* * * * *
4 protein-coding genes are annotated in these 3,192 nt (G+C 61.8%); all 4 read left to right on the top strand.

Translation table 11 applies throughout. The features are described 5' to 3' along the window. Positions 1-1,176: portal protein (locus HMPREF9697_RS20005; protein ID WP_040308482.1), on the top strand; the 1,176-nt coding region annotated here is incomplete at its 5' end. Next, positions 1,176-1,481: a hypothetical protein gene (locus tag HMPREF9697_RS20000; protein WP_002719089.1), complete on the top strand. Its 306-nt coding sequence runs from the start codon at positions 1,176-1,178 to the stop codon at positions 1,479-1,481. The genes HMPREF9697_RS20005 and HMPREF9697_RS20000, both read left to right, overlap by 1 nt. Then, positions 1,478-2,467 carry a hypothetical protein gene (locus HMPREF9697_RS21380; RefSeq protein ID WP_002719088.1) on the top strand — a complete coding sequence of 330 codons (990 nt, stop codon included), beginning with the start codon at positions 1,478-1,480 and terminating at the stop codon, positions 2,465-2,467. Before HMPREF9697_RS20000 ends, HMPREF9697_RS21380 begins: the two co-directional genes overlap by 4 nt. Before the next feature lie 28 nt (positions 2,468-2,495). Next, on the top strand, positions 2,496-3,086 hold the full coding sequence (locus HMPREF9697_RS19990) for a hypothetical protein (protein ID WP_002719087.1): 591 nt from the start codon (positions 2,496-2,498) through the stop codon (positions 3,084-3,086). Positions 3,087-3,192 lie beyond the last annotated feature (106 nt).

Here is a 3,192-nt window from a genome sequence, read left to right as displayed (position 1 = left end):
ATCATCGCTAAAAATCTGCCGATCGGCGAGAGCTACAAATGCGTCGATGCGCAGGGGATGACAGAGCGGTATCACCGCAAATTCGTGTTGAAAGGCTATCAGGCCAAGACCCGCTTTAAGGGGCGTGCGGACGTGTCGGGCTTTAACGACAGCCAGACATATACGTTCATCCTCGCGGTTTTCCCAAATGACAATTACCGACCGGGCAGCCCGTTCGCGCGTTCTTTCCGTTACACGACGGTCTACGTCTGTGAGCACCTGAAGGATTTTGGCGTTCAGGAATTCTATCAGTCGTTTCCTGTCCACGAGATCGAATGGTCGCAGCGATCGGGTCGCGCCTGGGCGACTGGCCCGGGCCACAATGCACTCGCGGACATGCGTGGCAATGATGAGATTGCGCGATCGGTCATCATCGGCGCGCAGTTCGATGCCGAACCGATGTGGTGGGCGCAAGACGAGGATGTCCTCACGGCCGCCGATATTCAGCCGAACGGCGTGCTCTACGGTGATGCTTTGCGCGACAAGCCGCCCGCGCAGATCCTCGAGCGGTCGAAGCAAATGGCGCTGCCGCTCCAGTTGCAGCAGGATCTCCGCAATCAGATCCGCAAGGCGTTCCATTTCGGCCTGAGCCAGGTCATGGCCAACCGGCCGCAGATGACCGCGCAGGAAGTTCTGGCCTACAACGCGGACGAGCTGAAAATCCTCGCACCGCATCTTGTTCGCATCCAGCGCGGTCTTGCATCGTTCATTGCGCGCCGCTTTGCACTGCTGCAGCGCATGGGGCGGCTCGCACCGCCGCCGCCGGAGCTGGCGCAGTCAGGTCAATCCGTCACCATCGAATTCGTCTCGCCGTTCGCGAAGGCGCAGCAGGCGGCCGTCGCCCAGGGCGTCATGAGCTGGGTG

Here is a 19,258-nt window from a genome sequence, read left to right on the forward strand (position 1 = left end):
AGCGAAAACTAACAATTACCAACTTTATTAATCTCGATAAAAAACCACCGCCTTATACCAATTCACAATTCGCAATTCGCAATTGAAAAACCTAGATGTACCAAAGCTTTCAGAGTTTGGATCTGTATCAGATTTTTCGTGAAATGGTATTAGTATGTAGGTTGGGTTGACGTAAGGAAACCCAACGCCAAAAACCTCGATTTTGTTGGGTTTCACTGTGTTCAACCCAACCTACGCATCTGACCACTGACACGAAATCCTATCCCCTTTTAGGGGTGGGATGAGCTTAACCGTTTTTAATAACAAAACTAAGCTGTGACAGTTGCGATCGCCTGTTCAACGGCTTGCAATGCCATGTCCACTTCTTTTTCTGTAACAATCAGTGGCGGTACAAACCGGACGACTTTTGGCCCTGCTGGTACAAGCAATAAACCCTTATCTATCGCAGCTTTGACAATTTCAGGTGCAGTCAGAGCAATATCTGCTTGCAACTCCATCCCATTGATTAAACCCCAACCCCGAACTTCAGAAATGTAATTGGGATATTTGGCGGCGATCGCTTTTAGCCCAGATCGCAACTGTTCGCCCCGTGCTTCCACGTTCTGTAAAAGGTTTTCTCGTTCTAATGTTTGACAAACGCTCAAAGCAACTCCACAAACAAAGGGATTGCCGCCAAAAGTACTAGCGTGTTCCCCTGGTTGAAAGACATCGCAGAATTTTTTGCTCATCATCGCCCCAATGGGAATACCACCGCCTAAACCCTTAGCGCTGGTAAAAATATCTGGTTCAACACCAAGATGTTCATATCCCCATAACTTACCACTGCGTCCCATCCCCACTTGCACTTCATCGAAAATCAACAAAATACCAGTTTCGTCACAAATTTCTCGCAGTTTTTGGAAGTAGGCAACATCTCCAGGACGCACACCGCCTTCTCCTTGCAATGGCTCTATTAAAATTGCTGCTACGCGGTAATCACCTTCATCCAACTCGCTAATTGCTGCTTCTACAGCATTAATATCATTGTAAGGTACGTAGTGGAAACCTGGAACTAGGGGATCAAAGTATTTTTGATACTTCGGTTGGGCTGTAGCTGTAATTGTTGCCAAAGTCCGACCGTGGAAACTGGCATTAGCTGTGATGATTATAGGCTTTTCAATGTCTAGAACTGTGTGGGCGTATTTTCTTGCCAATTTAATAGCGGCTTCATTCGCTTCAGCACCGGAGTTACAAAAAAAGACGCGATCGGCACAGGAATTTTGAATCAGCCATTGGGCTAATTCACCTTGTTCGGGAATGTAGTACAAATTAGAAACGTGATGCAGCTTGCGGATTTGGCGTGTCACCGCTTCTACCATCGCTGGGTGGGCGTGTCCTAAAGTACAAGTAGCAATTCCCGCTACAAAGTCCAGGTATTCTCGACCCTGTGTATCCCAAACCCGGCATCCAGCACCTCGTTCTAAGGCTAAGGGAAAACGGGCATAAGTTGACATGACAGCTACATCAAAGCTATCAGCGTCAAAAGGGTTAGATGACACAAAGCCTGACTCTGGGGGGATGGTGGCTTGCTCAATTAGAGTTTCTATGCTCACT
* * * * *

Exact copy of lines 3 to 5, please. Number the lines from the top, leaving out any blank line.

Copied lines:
Here is a 3,192-nt window from a genome sequence, read left to right as displayed (position 1 = left end):
ATCATCGCTAAAAATCTGCCGATCGGCGAGAGCTACAAATGCGTCGATGCGCAGGGGATGACAGAGCGGTATCACCGCAAATTCGTGTTGAAAGGCTATCAGGCCAAGACCCGCTTTAAGGGGCGTGCGGACGTGTCGGGCTTTAACGACAGCCAGACATATACGTTCATCCTCGCGGTTTTCCCAAATGACAATTACCGACCGGGCAGCCCGTTCGCGCGTTCTTTCCGTTACACGACGGTCTACGTCTGTGAGCACCTGAAGGATTTTGGCGTTCAGGAATTCTATCAGTCGTTTCCTGTCCACGAGATCGAATGGTCGCAGCGATCGGGTCGCGCCTGGGCGACTGGCCCGGGCCACAATGCACTCGCGGACATGCGTGGCAATGATGAGATTGCGCGATCGGTCATCATCGGCGCGCAGTTCGATGCCGAACCGATGTGGTGGGCGCAAGACGAGGATGTCCTCACGGCCGCCGATATTCAGCCGAACGGCGTGCTCTACGGTGATGCTTTGCGCGACAAGCCGCCCGCGCAGATCCTCGAGCGGTCGAAGCAAATGGCGCTGCCGCTCCAGTTGCAGCAGGATCTCCGCAATCAGATCCGCAAGGCGTTCCATTTCGGCCTGAGCCAGGTCATGGCCAACCGGCCGCAGATGACCGCGCAGGAAGTTCTGGCCTACAACGCGGACGAGCTGAAAATCCTCGCACCGCATCTTGTTCGCATCCAGCGCGGTCTTGCATCGTTCATTGCGCGCCGCTTTGCACTGCTGCAGCGCATGGGGCGGCTCGCACCGCCGCCGCCGGAGCTGGCGCAGTCAGGTCAATCCGTCACCATCGAATTCGTCTCGCCGTTCGCGAAGGCGCAGCAGGCGGCCGTCGCCCAGGGCGTCATGAGCTGGGTG

Here is a 19,258-nt window from a genome sequence, read left to right on the forward strand (position 1 = left end):